Talk about what you’re doing. Explain the importance of your purchases and why you’re making them. Even if they don’t always have an understanding, the fact that you’re talking about it with them will lay the foundation for future financial success.
Monitor closely. While micro investing apps are a really cool way to get kids excited about investing, you need to make sure you keep a close eye on their accounts. Younger kids have a tendency to spend money on things they don’t really need, and, if they are investing, those losses are real to them. That’s why steps like setting spending limits are particularly important when it comes to helping your kid invest.
Full-Service Brokers – For Long-Term Investors
If you have a long-term horizon, and you are investing in stocks with a well-diversified portfolio, I recommend you open an Individual Retirement Account (IRA) at a full-service broker. While you may end up paying higher commissions and other fees, you won’t have to worry about being taken care of by a financial advisor or being limited to a predetermined set of mutual funds.
You can also use full service brokers to invest in more complex investments such as options, commodities, and real estate. Full service brokers also allow you to trade stocks on margin, which, when used prudently, can be a good way to earn additional return when the market is running higher. That can be especially helpful if you’re in a position to lock in high investment gains.
The downside, of course, is the higher cost. Full-service brokers don’t come cheap. In fact, the cost for opening an account is high, and the commission and other fees add up over time.
Open an IRA at a full service broker.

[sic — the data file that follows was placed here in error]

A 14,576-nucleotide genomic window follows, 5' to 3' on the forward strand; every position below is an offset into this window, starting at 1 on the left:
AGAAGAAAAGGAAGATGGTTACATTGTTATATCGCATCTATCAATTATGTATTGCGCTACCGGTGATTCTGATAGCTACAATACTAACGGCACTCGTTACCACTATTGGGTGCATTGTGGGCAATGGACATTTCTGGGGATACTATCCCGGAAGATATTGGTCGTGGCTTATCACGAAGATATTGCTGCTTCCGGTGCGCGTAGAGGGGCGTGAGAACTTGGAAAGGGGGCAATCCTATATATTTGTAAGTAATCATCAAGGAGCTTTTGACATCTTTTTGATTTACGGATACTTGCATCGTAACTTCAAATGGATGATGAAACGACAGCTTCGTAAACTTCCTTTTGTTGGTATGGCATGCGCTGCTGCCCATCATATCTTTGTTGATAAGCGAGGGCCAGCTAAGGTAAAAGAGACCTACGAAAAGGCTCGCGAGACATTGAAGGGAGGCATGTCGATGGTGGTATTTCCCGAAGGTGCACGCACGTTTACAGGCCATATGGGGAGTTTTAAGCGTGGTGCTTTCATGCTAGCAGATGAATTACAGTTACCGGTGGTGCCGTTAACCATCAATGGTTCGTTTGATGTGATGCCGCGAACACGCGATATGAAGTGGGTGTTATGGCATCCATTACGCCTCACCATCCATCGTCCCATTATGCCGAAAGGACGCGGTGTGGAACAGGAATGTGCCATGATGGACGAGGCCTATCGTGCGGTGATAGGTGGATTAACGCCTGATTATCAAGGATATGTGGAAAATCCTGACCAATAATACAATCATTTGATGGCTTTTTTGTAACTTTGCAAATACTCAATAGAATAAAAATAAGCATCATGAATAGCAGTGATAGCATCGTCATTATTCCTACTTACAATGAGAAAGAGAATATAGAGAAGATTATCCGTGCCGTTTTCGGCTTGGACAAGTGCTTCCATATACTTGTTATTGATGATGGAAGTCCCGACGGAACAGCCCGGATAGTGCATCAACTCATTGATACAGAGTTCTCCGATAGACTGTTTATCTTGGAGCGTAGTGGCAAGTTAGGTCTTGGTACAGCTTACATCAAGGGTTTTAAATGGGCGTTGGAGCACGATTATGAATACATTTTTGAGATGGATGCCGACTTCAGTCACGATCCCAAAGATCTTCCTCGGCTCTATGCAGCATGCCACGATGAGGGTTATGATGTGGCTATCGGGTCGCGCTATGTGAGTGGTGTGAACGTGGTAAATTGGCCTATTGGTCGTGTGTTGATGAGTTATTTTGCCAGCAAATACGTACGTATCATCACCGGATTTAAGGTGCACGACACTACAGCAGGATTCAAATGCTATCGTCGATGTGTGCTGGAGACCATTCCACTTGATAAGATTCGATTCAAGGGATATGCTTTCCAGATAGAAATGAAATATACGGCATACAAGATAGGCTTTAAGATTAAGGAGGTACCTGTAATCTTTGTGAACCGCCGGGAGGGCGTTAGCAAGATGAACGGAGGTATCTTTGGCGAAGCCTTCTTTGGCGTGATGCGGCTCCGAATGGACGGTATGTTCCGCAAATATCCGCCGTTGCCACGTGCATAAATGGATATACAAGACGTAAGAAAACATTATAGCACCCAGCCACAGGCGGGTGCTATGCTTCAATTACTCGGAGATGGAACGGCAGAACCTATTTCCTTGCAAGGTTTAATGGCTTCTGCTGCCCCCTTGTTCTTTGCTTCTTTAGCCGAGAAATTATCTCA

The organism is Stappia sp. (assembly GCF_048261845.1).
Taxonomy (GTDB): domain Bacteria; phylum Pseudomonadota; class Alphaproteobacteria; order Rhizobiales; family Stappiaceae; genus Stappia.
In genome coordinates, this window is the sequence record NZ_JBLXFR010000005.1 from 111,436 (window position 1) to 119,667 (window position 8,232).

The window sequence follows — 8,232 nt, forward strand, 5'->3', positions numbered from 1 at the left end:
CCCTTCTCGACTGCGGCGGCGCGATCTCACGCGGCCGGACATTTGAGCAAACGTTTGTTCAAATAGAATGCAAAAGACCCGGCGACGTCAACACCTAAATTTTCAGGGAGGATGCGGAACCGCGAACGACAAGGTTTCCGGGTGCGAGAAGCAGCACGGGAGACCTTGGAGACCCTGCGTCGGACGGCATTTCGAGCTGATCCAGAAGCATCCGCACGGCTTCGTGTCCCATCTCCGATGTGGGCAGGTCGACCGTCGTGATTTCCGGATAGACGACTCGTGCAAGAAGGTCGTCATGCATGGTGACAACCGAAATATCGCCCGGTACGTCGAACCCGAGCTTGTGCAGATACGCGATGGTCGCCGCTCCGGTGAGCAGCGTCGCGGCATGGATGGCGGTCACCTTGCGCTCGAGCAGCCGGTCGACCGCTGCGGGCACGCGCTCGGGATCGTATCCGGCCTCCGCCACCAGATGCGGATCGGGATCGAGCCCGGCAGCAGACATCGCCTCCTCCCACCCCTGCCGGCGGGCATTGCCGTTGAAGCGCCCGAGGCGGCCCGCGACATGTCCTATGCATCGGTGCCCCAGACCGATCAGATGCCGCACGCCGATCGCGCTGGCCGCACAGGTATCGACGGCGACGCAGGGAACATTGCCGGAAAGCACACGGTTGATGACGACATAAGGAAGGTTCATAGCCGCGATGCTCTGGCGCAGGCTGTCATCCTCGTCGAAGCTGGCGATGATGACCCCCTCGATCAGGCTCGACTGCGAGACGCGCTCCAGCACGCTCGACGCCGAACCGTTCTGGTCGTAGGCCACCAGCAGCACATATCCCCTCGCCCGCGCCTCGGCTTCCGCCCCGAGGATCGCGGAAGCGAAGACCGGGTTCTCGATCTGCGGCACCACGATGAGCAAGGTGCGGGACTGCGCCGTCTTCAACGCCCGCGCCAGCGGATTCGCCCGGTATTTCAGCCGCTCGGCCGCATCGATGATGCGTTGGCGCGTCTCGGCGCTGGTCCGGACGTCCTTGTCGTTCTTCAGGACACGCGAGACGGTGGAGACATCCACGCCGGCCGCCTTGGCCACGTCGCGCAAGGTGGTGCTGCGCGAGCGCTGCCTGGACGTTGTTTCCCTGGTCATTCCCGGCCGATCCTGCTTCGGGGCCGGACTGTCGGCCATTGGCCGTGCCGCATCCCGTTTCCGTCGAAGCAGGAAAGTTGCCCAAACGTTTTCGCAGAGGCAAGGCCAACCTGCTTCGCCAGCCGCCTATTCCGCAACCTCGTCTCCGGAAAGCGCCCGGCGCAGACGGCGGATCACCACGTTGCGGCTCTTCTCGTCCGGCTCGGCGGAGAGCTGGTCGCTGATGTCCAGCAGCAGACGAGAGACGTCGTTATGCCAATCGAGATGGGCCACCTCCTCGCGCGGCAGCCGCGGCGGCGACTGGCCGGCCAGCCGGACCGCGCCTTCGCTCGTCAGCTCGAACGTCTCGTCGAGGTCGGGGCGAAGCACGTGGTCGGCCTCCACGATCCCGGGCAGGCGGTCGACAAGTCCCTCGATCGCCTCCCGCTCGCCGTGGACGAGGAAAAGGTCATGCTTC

Discount Brokers – For High Frequency Traders
The discount broker serves as the middle man between you and the stock exchange. Their business operates on the principle of a retail broker so you can buy stocks and sell stocks online. You do not need a fancy account for this since if you’re just getting started with your investment career, you can avoid the burdensome paperwork and complicated setup procedures. The discount broker typically requires a small account minimum, which means you won’t need a substantial amount of cash to start trading.
Discount brokers offer flat trade rates, which means they charge a small amount of money for each trade and make up for it by attracting a larger number of smaller accounts. Don’t be surprised if you get charged a small fee on top of the stock’s initial price because you’re simply paying for the service. If you’re more interested in investing, you should buy and hold the stocks you like rather than try to trade with the market.
Which Investment Account Type Is Right For You?
There are two general types of investment accounts: tax-deferred accounts and tax-exempt accounts.
Tax-deferred accounts are contributions that are tax deductible. But any earnings are not taxed until they are distributed. This includes:
Retirement accounts: This includes IRAs, 401k, 403b accounts and pensions.
529 account: This is a state sponsored tax-deferred savings plan that has tax benefits in most states, including the option to deduct your contribution from your income for state tax purposes. A 529 plan can only be used to save money for elementary, secondary and higher education.
Health Savings Account (HSA): This is a retirement account specifically designed to help you save money for medical expenses. The contributions are tax deductible, and regular contributions can be invested just like 401k or IRA plans.
An IRA: Individual Retirement Account is a personal savings plan that offers tax benefits and allows you to save for retirement. You can make contributions to a traditional or Roth IRA to lower your taxable income and pay lower taxes now. There is an IRS limit on the IRA contribution that is adjusted each year.
Non-tax-deferred accounts: Non-tax-deferred accounts are not tax deductible, but the earnings on non-tax-deferred accounts are not taxed until they are distributed. This includes: